Doctors and nurses to be excluded from Tier 2 visa cap

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NHS doctors and nurses will be excluded from restrictions to the number of visas granted to skilled non-EU migrant workers, the Home Office has confirmed.

Such workers will be exempt from the cap on Tier 2 visas, which has been exceeded for six consecutive months.

Under the plans, more details of which will be set out in due course, there will be no restriction on the number of doctors and nurses granted visas through the Tier 2 route. The Home Office said around 40% of Tier 2 visas were granted to the NHS staff.

The plans mean more visa allocations will be freed-up for those in other skilled professions, such as engineers and teachers.

Home secretary Sajid Javid said: “I recognise the pressures faced by the NHS and other sectors in recent months. Doctors and nurses play a vital role in society and at this time we need more in the UK. That is why I have reviewed our skilled worker visa route.

“This is about finding a solution to increased demand and to support our essential national services.”

According to the Financial Times, 2,630 visa applications from doctors outside the European Economic Area (EEA) were refused in a five-month period, despite crippling staff shortages across the NHS.

Saffron Cordery, deputy chief executive at NHS Providers, told BBC Radio 4’s Today programme that the relaxation would be a “huge relief for trusts up and down the country who have been really struggling to fill their doctors and nurses vacancies”.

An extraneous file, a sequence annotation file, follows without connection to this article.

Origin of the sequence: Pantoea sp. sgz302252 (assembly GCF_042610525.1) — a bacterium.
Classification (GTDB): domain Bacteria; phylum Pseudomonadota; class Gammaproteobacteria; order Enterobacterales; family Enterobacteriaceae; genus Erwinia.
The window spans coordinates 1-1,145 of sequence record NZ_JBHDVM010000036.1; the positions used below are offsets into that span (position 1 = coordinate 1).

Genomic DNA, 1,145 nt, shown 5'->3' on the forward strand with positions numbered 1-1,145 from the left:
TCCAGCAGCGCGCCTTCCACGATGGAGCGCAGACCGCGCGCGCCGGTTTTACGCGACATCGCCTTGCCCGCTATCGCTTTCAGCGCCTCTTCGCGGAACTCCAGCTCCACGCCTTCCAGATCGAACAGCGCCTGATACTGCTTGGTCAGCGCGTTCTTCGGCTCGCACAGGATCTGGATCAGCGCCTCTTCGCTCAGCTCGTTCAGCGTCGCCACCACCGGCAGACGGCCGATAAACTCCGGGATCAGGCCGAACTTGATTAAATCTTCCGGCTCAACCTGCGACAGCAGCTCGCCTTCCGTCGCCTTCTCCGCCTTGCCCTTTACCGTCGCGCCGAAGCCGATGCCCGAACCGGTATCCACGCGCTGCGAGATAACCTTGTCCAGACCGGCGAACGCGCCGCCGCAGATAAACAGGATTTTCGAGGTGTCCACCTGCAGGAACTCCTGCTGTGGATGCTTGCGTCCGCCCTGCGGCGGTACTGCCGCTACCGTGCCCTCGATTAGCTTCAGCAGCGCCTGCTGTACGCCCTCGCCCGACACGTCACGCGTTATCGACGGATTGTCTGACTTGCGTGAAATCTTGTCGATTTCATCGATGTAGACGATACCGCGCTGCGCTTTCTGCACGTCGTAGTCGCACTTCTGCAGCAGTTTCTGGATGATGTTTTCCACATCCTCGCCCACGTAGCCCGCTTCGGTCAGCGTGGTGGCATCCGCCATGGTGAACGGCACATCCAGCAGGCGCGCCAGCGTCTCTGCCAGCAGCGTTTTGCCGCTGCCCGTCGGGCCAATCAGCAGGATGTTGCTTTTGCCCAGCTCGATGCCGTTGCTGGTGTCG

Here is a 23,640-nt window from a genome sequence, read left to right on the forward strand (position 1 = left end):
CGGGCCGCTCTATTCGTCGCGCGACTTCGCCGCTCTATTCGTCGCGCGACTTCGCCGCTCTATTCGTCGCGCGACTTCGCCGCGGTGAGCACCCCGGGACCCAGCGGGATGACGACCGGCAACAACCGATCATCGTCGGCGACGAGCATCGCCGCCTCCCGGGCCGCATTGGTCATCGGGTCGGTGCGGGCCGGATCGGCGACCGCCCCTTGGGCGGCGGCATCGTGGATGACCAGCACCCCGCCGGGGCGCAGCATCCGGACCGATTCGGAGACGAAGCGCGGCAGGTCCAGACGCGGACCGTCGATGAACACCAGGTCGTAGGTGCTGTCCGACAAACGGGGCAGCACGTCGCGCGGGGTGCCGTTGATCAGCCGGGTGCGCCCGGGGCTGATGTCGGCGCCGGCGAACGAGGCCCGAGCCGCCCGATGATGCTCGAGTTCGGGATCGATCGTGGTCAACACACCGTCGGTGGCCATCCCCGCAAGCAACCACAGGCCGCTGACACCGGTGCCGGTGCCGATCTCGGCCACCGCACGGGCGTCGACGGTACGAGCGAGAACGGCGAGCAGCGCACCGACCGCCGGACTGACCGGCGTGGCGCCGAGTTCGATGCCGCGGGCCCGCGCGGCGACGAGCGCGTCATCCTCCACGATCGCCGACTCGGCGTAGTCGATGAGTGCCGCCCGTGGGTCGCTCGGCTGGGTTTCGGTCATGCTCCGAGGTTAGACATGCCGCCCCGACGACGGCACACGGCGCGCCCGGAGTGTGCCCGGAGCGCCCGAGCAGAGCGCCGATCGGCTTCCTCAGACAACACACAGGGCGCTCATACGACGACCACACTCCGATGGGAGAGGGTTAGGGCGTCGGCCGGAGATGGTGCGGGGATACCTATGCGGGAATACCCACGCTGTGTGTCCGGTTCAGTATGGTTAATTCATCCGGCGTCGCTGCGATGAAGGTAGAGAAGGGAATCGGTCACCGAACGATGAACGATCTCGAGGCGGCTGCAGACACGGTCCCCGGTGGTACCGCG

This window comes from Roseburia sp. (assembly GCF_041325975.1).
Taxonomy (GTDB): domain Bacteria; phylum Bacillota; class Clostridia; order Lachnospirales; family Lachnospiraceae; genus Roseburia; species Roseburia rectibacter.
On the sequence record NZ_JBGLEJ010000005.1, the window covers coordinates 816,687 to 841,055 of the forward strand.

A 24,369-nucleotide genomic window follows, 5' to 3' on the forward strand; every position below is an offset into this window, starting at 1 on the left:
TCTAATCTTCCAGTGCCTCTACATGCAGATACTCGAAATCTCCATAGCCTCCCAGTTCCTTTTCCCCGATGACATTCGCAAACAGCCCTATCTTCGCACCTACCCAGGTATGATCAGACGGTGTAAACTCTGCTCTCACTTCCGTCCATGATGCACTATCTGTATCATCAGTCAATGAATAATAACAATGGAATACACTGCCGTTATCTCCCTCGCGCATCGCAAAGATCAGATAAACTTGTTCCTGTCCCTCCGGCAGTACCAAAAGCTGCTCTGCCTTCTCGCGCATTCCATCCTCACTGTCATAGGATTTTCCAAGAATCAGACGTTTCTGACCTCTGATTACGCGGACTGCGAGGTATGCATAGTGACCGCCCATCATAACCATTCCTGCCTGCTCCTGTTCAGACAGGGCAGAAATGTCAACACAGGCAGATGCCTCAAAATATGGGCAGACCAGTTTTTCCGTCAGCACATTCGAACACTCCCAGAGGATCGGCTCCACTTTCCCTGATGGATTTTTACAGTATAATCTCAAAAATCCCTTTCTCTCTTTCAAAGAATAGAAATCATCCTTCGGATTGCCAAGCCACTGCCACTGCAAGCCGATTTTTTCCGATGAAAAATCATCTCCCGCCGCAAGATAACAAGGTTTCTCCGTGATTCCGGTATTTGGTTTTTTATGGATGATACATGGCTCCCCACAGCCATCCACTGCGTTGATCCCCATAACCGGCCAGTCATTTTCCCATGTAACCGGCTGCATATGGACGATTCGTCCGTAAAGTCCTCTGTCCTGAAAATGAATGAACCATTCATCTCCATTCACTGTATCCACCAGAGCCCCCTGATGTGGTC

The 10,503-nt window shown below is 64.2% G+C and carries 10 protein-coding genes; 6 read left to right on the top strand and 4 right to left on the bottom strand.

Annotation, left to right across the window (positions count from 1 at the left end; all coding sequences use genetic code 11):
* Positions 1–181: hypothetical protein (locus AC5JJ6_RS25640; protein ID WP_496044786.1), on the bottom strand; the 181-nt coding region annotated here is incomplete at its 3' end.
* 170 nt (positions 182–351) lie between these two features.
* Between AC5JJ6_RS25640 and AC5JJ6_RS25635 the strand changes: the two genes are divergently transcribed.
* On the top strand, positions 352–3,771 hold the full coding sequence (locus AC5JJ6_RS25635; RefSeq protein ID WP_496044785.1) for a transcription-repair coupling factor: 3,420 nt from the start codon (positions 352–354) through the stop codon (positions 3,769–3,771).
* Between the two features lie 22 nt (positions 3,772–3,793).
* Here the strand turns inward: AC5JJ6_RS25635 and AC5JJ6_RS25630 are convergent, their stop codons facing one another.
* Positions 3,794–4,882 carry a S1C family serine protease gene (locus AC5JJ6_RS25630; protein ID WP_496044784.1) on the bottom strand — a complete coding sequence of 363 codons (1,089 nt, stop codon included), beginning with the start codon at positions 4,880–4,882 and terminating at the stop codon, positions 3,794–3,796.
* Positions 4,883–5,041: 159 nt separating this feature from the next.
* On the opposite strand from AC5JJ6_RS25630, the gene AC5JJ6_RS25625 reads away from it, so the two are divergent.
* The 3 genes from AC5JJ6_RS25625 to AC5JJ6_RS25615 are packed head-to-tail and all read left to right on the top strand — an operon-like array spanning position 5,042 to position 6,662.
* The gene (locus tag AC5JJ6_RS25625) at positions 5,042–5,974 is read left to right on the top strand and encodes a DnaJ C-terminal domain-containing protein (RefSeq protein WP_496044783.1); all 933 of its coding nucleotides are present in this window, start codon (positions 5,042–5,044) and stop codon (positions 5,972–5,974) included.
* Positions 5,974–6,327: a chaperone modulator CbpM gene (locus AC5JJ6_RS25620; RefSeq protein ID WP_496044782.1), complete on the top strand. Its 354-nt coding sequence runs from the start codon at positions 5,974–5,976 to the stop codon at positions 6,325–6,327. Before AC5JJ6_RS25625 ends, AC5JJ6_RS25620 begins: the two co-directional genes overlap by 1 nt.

NHS Employers chief executive Danny Mortimer said the decision followed months of discussions between the NHS and government officials.

“We are delighted with this solution which will enable our NHS organisations to recruit the doctors they urgently need,” he said.

Home secretary Sajid Javid said earlier this month that the Home Office would review the Tier 2 immigration system, as he “[saw] a problem” with the number of doctors being prevented from working in the UK.

He has also reportedly proposed a universal immigration system that does not favour EU nationals after Brexit.

Sunder Katwala, director at immigration think-tank British Future, said: “Perhaps this is a sign that Sajid Javid is willing to take a bolder and more flexible approach to immigration, and deliver the kind of system that Britain will need after we leave the EU.”

“It never made sense to turn away doctors and nurses that the NHS needs.”

The number of Tier 2 visas granted to skilled workers outside the EEA and Swizerland is limited to 20,700 people a year. Migrant workers who have secured a skilled job in the UK can apply for a visa under the Tier 2 rules as long as the salary for the role is a minimum of £30,000 and they have a certificate of sponsorship from the proposed employer.

Meanwhile, MPs have attacked the Home Office for threatening to deport migrant workers for making amendments to their tax records. According to the Guardian, around 1,000 skilled workers including teachers, doctors and lawyers are fighting removal under counter-terrorism measures in paragraph 322(5) of the immigration rules.

SNP MP Alison Thewliss said: “None of those whom I have spoken to have any issues which would cause them to be considered a threat to national security.

“A substantial number of refusals appear to be predicated on nothing more than the individual making an honest mistake – and as far as HMRC are concerned, when the correction has been made, the case is closed.”

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